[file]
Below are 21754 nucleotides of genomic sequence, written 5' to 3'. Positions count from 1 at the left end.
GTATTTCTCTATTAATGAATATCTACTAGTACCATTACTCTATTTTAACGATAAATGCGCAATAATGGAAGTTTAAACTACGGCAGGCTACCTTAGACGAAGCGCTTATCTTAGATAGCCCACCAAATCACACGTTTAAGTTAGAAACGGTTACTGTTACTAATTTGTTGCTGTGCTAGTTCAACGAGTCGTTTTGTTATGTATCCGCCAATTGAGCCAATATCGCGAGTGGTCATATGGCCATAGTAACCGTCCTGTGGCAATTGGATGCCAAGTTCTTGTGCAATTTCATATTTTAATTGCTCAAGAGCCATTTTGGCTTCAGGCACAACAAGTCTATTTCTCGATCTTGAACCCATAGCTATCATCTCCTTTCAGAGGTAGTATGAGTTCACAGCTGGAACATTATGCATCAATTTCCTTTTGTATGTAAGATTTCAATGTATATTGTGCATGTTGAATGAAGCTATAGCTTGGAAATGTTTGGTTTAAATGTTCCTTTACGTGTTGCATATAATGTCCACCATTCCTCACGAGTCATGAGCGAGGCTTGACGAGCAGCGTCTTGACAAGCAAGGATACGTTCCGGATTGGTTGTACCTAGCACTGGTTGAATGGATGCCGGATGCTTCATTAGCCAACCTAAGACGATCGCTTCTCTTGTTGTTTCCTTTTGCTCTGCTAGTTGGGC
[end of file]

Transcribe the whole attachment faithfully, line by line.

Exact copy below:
Below are 21754 nucleotides of genomic sequence, written 5' to 3'. Positions count from 1 at the left end.
GTATTTCTCTATTAATGAATATCTACTAGTACCATTACTCTATTTTAACGATAAATGCGCAATAATGGAAGTTTAAACTACGGCAGGCTACCTTAGACGAAGCGCTTATCTTAGATAGCCCACCAAATCACACGTTTAAGTTAGAAACGGTTACTGTTACTAATTTGTTGCTGTGCTAGTTCAACGAGTCGTTTTGTTATGTATCCGCCAATTGAGCCAATATCGCGAGTGGTCATATGGCCATAGTAACCGTCCTGTGGCAATTGGATGCCAAGTTCTTGTGCAATTTCATATTTTAATTGCTCAAGAGCCATTTTGGCTTCAGGCACAACAAGTCTATTTCTCGATCTTGAACCCATAGCTATCATCTCCTTTCAGAGGTAGTATGAGTTCACAGCTGGAACATTATGCATCAATTTCCTTTTGTATGTAAGATTTCAATGTATATTGTGCATGTTGAATGAAGCTATAGCTTGGAAATGTTTGGTTTAAATGTTCCTTTACGTGTTGCATATAATGTCCACCATTCCTCACGAGTCATGAGCGAGGCTTGACGAGCAGCGTCTTGACAAGCAAGGATACGTTCCGGATTGGTTGTACCTAGCACTGGTTGAATGGATGCCGGATGCTTCATTAGCCAACCTAAGACGATCGCTTCTCTTGTTGTTTCCTTTTGCTCTGCTAGTTGGGC